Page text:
Along this line, another component of a musical is that the dancing doesn’t really take place in real life. When dance numbers happen, like in “Run and Tell That” in Hairspray, it’s a fantasy. The characters are expressing their emotions through dancing and singing, but as soon as the idea has been communicated, they’re back to their ordinary lives. The issue with La La Land was that I didn’t feel a clear distinction between this fantasy dancing and real life. The opening number sure felt like fantasy, as did the planetarium scene, but in other areas, such as when Mia and Sebastian do a little tap duet, or when Sebastian dances by himself on the pier, it seems like that’s real life. In Sebastian’s case, a man actually slaps him when he tries to dance with his wife. Things like that don’t happen in musicals, or they’d break the fantasy aspect.

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That brings me to my last point, which is the clash of musical and drama, and therefore fantasy and realism. Despite all the dancing, Mia and Sebastian are dealing with serious problems in their lives. They are striving to succeed in a world that doesn’t want to let them, and when success does find one of them, it triggers the other one’s insecurities. The “struggling artist in Hollywood” never feels fresh, not like Andrew Neiman’s struggle in Whiplash did. Perhaps it’s because we’ve seen that story before (in Singin’ in the Rain for chrissakes) that the story doesn’t really hold water, but it could also be that the conflict, when it comes, feels a bit forced. And the ending, which is a such a direct homage to Umbrellas that you could almost call it a rip-off, doesn’t make sense if you examine it too closely. Musicals don’t have to have happy endings, but there does need to be veracity behind their emotional conflicts. Individually, I believed in what Mia and Sebastian were feeling, but when their stories intertwined, my belief faded.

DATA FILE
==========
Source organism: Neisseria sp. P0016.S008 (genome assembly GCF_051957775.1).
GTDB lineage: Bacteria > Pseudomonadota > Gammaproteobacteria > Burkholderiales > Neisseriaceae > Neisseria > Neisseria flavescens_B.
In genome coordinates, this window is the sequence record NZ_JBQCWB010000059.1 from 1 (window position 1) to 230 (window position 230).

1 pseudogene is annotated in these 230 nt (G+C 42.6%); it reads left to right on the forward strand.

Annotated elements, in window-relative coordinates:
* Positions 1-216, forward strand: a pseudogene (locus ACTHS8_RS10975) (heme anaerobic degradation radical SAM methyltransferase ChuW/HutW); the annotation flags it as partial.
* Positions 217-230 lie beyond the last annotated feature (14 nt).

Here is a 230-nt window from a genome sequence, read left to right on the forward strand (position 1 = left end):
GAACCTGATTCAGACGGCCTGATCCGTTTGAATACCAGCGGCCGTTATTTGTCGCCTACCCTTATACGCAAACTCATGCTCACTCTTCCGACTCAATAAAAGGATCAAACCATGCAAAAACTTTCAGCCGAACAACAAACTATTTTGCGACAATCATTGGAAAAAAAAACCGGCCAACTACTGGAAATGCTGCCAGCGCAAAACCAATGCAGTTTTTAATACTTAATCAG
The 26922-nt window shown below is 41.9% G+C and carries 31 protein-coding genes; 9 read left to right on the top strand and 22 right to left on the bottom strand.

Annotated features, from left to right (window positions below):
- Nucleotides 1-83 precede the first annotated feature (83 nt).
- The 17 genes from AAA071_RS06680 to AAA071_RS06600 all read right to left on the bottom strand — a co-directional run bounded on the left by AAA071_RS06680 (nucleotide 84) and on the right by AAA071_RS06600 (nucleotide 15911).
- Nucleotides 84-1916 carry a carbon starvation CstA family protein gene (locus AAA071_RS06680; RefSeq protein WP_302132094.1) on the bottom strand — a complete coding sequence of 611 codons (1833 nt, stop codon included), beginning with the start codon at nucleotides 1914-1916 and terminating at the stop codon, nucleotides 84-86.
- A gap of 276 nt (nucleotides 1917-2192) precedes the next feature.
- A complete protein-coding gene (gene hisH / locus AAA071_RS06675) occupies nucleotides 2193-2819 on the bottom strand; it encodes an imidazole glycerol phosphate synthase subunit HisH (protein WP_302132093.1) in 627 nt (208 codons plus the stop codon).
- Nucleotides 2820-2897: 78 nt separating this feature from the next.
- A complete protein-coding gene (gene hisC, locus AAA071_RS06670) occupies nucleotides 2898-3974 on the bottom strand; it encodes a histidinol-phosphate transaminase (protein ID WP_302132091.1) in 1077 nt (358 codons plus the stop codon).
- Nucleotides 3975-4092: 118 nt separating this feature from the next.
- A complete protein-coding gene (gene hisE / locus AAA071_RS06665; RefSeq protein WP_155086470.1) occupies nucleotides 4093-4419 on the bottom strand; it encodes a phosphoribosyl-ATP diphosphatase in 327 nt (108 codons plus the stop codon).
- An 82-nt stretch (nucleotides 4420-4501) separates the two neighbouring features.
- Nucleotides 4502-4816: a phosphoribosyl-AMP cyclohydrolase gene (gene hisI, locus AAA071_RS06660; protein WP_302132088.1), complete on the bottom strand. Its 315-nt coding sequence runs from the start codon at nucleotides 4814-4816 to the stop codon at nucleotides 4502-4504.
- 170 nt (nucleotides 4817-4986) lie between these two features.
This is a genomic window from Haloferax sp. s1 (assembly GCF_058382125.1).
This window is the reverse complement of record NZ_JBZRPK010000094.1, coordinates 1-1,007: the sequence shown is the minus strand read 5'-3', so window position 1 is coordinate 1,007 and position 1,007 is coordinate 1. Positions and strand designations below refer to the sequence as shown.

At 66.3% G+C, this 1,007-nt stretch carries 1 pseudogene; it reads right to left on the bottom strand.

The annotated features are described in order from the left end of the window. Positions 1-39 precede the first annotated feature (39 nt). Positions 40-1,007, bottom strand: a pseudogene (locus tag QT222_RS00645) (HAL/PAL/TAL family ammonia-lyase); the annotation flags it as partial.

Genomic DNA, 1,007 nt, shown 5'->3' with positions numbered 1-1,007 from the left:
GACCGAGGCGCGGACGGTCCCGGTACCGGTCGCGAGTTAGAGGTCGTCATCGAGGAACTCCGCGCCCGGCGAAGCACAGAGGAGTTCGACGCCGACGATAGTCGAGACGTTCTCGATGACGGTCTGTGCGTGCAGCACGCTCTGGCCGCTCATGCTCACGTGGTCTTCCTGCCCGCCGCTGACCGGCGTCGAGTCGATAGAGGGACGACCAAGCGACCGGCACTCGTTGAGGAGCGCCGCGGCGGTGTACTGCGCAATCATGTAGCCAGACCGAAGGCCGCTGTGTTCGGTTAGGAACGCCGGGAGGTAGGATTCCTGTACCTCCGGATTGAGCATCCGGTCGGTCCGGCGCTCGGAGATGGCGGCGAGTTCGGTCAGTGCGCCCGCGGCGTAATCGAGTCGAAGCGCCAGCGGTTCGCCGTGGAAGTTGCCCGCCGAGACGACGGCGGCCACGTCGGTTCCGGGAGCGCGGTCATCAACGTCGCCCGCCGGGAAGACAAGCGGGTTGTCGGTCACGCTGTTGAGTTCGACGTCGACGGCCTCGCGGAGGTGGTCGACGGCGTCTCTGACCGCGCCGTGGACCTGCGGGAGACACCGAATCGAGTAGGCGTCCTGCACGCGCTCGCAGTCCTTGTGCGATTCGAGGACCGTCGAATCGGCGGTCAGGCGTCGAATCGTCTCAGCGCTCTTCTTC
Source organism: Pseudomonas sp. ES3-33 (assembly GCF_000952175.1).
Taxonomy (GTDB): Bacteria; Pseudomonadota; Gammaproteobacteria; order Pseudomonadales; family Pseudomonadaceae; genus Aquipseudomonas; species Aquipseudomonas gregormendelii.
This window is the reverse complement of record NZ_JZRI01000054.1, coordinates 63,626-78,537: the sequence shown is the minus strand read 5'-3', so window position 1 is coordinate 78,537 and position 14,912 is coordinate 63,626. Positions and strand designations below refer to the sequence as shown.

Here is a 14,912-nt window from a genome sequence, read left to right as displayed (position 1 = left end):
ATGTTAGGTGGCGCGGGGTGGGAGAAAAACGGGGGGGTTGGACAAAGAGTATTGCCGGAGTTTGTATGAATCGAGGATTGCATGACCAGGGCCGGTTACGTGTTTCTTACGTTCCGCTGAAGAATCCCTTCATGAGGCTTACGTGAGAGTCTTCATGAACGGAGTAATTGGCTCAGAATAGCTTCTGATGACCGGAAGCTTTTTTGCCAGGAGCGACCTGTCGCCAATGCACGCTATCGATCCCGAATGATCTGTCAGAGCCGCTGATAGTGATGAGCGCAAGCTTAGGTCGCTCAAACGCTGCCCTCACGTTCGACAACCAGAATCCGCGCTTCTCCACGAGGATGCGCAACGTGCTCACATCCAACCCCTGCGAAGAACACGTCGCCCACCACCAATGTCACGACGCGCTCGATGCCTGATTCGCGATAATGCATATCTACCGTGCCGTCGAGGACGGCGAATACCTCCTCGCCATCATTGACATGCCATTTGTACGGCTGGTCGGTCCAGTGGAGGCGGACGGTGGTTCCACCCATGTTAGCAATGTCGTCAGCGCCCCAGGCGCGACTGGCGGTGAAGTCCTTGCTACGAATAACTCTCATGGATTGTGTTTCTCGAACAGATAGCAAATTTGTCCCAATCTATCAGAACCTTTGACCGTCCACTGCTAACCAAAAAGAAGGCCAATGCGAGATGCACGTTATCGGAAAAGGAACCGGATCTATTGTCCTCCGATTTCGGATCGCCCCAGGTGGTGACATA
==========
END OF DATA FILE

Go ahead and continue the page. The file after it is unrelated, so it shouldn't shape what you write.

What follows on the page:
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Final consensus: La La Land is a beautiful film in its own right, with fantastic imagery and music, as well as strong lead performances. As a musical, however, it fails to distinguish itself, mostly due to a lack of commitment to musical tenets. It’s a worthy second effort from director Damien Chazelle, but although both Whiplash and La La Land speak to the struggle for artistic success, the former captures the painful, desperate essence of that feeling with an authenticity that La La Land can’t match.